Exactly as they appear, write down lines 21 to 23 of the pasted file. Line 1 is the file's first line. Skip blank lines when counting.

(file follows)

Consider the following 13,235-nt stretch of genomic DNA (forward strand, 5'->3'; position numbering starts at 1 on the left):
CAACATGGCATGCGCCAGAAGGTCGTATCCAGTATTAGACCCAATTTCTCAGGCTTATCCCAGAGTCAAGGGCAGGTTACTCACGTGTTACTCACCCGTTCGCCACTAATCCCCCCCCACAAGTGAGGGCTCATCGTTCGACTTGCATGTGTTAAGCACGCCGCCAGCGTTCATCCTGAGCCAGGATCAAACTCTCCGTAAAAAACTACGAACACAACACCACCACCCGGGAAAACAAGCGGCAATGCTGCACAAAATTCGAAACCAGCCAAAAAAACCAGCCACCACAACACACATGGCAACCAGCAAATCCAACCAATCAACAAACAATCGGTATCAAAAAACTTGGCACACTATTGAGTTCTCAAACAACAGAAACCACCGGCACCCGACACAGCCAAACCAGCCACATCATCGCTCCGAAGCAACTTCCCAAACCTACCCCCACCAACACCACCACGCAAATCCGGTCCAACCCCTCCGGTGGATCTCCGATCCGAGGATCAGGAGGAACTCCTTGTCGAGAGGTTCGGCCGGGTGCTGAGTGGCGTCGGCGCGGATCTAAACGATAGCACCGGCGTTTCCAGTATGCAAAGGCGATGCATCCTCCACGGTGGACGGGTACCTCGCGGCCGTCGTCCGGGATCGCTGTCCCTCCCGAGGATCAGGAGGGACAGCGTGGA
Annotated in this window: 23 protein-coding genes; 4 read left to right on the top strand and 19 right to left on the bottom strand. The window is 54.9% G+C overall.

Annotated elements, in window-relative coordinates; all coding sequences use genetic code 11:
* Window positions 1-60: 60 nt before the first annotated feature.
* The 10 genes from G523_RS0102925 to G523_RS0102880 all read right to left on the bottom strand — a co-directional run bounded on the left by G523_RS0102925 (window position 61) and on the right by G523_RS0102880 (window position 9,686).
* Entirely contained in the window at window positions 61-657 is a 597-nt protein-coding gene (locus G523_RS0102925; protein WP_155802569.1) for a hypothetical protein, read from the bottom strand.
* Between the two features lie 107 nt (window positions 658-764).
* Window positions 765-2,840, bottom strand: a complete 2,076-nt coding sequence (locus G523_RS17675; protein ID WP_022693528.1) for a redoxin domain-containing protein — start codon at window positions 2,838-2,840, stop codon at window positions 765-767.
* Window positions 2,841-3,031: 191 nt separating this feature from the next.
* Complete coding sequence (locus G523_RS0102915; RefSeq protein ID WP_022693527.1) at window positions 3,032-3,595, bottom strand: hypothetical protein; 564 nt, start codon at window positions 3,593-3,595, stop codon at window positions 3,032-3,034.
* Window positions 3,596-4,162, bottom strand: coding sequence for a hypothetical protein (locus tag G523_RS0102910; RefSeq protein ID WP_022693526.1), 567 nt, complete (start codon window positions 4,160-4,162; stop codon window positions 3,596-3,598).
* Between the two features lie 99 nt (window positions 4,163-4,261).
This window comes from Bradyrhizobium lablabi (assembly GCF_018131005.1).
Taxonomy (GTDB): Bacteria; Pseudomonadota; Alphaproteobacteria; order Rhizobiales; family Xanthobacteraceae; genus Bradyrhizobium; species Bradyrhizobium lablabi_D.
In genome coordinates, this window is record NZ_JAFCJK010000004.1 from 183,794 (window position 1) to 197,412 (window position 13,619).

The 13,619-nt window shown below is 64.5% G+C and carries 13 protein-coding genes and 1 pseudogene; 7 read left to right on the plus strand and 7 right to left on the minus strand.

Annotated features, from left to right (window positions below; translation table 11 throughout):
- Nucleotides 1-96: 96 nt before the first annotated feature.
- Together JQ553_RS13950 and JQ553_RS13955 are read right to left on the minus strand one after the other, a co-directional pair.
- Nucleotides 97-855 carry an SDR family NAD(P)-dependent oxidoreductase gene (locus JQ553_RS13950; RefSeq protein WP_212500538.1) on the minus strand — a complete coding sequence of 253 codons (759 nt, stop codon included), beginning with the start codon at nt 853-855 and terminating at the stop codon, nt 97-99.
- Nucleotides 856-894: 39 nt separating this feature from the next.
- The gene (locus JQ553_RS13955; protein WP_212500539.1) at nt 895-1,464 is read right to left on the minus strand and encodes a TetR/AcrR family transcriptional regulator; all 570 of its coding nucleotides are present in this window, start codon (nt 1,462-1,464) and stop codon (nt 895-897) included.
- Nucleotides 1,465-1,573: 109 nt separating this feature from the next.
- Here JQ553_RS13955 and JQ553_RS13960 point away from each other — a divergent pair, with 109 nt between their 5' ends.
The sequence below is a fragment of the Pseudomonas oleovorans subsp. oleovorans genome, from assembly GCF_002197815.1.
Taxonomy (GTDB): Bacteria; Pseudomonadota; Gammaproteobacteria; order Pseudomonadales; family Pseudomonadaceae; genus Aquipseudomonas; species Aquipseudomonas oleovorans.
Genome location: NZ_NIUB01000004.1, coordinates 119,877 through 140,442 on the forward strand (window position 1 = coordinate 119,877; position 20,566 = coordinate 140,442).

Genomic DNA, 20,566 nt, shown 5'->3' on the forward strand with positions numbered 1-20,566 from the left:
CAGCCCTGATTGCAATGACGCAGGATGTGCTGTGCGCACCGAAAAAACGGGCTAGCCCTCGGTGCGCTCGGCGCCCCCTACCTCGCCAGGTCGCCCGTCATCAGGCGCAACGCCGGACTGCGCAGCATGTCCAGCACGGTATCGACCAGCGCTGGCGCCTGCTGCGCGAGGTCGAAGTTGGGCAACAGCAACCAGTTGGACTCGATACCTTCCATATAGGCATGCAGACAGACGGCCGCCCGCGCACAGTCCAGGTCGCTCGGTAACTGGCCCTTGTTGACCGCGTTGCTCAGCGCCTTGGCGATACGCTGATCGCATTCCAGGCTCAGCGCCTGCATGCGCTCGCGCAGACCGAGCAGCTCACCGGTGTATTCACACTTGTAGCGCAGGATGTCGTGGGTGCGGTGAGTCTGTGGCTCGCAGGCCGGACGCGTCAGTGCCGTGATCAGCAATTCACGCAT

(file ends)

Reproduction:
- Nucleotides 97-855 carry an SDR family NAD(P)-dependent oxidoreductase gene (locus JQ553_RS13950; RefSeq protein WP_212500538.1) on the minus strand — a complete coding sequence of 253 codons (759 nt, stop codon included), beginning with the start codon at nt 853-855 and terminating at the stop codon, nt 97-99.
- Nucleotides 856-894: 39 nt separating this feature from the next.
- The gene (locus JQ553_RS13955; protein WP_212500539.1) at nt 895-1,464 is read right to left on the minus strand and encodes a TetR/AcrR family transcriptional regulator; all 570 of its coding nucleotides are present in this window, start codon (nt 1,462-1,464) and stop codon (nt 895-897) included.